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Reading and Spelling with a
Whole Word Approach

"Is Spelling Important?"

by Addie Cusimano, educational therapist and author of
books about LD, Visual Memory, and Auditory Memory
Used with Permission from www.achievepublications.com

Here is an [unsigned] article which is making the e-mail circuit. It tries to prove that all of us read with a whole word approach.

"Can you raed tihs?   

  i cdnuolt blveiee taht I cluod aulaclty uesdnatnrd waht I was rdanieg. The phaonmneal pweor of the hmuan mnid; aoccdrnig to a rscheearch at Cmabrigde Uinervtisy, it dseno't mtaetr in waht oerdr the ltteres in a wrod are, the olny iproamtnt tihng is taht the frsit and lsat ltteer be in the rghit pclae.

  The rset can be a taotl mses and you can sitll raed it whotuit a pboerlm. Tihs is bcuseae the huamn mnid deos not raed ervey lteter by istlef, but the wrod as a wlohe. Azanmig huh? yaeh and I awlyas tghuhot slpeling was ipmorantt!

 If you can raed tihs forwrad it."

Interestingly, one statement is translated as; "I always thought that spelling was important."

Is this study by Cambridge University proving that children learn to read because our minds read the word as a whole instead of letter by letter? Since the emphasis now in teaching reading appears to be leaning toward a whole language or whole word approach, has this finding by Cambridge University been interpreted and utilized appropriately?

It appears that someone is failing to tell us that this misspelled material can only be read by people who are already good readers, not by children who are just learning to read! The reason for that is because good readers have already learned these words, making it easier for their minds to use context and visual closure to read the misspelled passage. They are failing to tell you that if you were to give this to a first, second, or even most third graders to read, they would be totally frustrated! They simply cannot figure out these words by relying on the first and last letter of the word and rearrange the other letters in their minds because their experience with words is too minimal.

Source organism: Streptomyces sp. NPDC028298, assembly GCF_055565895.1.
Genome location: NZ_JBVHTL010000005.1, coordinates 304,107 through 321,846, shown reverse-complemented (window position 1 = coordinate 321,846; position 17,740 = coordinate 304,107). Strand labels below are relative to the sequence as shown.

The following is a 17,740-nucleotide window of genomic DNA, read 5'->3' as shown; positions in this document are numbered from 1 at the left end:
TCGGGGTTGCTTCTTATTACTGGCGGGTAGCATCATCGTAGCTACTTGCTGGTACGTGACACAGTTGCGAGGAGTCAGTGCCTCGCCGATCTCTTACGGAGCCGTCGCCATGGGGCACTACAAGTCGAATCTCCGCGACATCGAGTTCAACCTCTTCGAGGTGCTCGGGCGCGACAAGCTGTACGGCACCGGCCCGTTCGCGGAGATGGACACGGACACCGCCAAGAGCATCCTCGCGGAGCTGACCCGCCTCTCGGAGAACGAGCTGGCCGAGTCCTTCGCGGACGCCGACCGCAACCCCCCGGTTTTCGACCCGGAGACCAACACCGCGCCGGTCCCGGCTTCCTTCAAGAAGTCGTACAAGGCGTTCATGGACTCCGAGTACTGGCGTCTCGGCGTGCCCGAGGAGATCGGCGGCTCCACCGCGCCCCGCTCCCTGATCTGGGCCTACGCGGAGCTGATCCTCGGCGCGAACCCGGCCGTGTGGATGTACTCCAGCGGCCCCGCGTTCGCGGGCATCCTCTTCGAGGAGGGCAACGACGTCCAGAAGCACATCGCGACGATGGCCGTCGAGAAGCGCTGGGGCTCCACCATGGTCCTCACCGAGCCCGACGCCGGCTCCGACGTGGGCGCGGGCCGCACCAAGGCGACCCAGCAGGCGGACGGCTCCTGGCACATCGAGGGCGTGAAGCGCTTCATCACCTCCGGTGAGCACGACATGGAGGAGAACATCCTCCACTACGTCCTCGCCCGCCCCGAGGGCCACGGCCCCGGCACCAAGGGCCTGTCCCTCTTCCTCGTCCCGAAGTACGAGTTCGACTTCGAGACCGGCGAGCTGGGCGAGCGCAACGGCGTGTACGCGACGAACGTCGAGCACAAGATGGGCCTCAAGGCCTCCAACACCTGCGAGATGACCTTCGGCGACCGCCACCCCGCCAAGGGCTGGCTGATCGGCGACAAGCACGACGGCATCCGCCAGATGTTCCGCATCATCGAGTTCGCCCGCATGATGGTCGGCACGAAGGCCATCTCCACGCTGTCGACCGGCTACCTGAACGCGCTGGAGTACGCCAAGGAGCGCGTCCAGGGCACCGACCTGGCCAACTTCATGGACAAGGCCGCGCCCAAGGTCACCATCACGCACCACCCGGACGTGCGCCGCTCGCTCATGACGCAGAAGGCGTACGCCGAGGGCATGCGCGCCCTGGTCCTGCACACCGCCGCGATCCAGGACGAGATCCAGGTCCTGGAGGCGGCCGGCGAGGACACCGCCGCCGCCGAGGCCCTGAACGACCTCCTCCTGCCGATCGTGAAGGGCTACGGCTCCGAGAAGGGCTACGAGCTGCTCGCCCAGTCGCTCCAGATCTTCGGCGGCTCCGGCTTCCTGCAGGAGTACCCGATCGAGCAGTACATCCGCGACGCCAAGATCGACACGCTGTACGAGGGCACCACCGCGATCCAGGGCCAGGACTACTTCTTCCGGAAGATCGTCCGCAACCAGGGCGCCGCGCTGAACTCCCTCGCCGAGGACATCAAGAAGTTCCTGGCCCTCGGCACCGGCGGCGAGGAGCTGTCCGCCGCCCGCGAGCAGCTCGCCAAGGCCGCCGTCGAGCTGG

While a whole word knowledge is essential for reading, when we teach using a whole word approach only, we shortchange our students. No one can be a good reader or speller without a good command of phonics, syllabication and its application. No one can be a good reader without a good command of various comprehension skills. If you think about the way a good reader figures out the scrambled words above, it is obvious that while they can rely upon their good whole word knowledge, they are also relying on their knowledge of single letter and letter combination sounds to figure out these words. Thus, they are able to rearrange the letters in their minds.

Research has determined that 75% of the words in our English language can be spelled phonetically. For the remainder, we must rely on visual recall. However, we must have a good command of phonics, syllabication and the various ways to spell these sounds in order to be able to spell words easily. Unless a person has a photographic memory, it is impossible to picture all words in a whole word format fashion in order to read and spell them.

In order to meet the needs of all students, students need to develop a good sight vocabulary, but also a good understanding of phonics, syllabication, as well as various comprehension skills. All children, learning disabled (dyslexic) and those who are not, need to be taught to read using a combination approach.

Credit:
Addie Cusimano is an educational therapist who has been active in the field of education for more than thirty-five years. She worked as a classroom teacher and reading specialist for New York State public schools and was director, diagnostician, clinician and teacher for a learning center in upstate New York for seventeen years. Her educational experience has involved concentrated work in remedial, developmental and enrichment areas for preschool through college level students.

Ms. Cusimano has designed and published a teaching program for the development of visual memory of words, entitled Achieve: A Visual Memory Program, which has proven to be highly successful in the development of this essential learning skill. Her book, Learning Disabilities: There is a Cure, based on her findings and research on the development of learning skills, has been recognized internationally. In addition, she has written an instructional workbook for teachers entitled, Auditory Sequential Memory Instructional Workbook that is designed to help students develop auditory sequential memory of numbers, letters and words. Ms. Cusimano was named to Marquis Who’s Who in American Education 1994-2006.

Additional Note by Betsy B. Lee

Sight vocabulary includes the basic 220 Dolch sight words plus 95 Dolch nouns. Knowledge of this handful of sight words unlocks the door for reading from 50% to 75% of the text in children's books. Success builds on success. Dolch books and related materials are available from the Learning Abilities Books Catalog and many other resources.

Enjoy the challenge of reading My Knew Spelling Checker which is a ditty showing correct spelling but incorrect usage.

Addie Cusimano's LD, Visual Memory, Visual Discrimination, and Auditory Memory materials can be previewed and purchased from the Learning Abilities Books Catalog as well as from her website, numerous bookstores, educational catalogs, and other websites.

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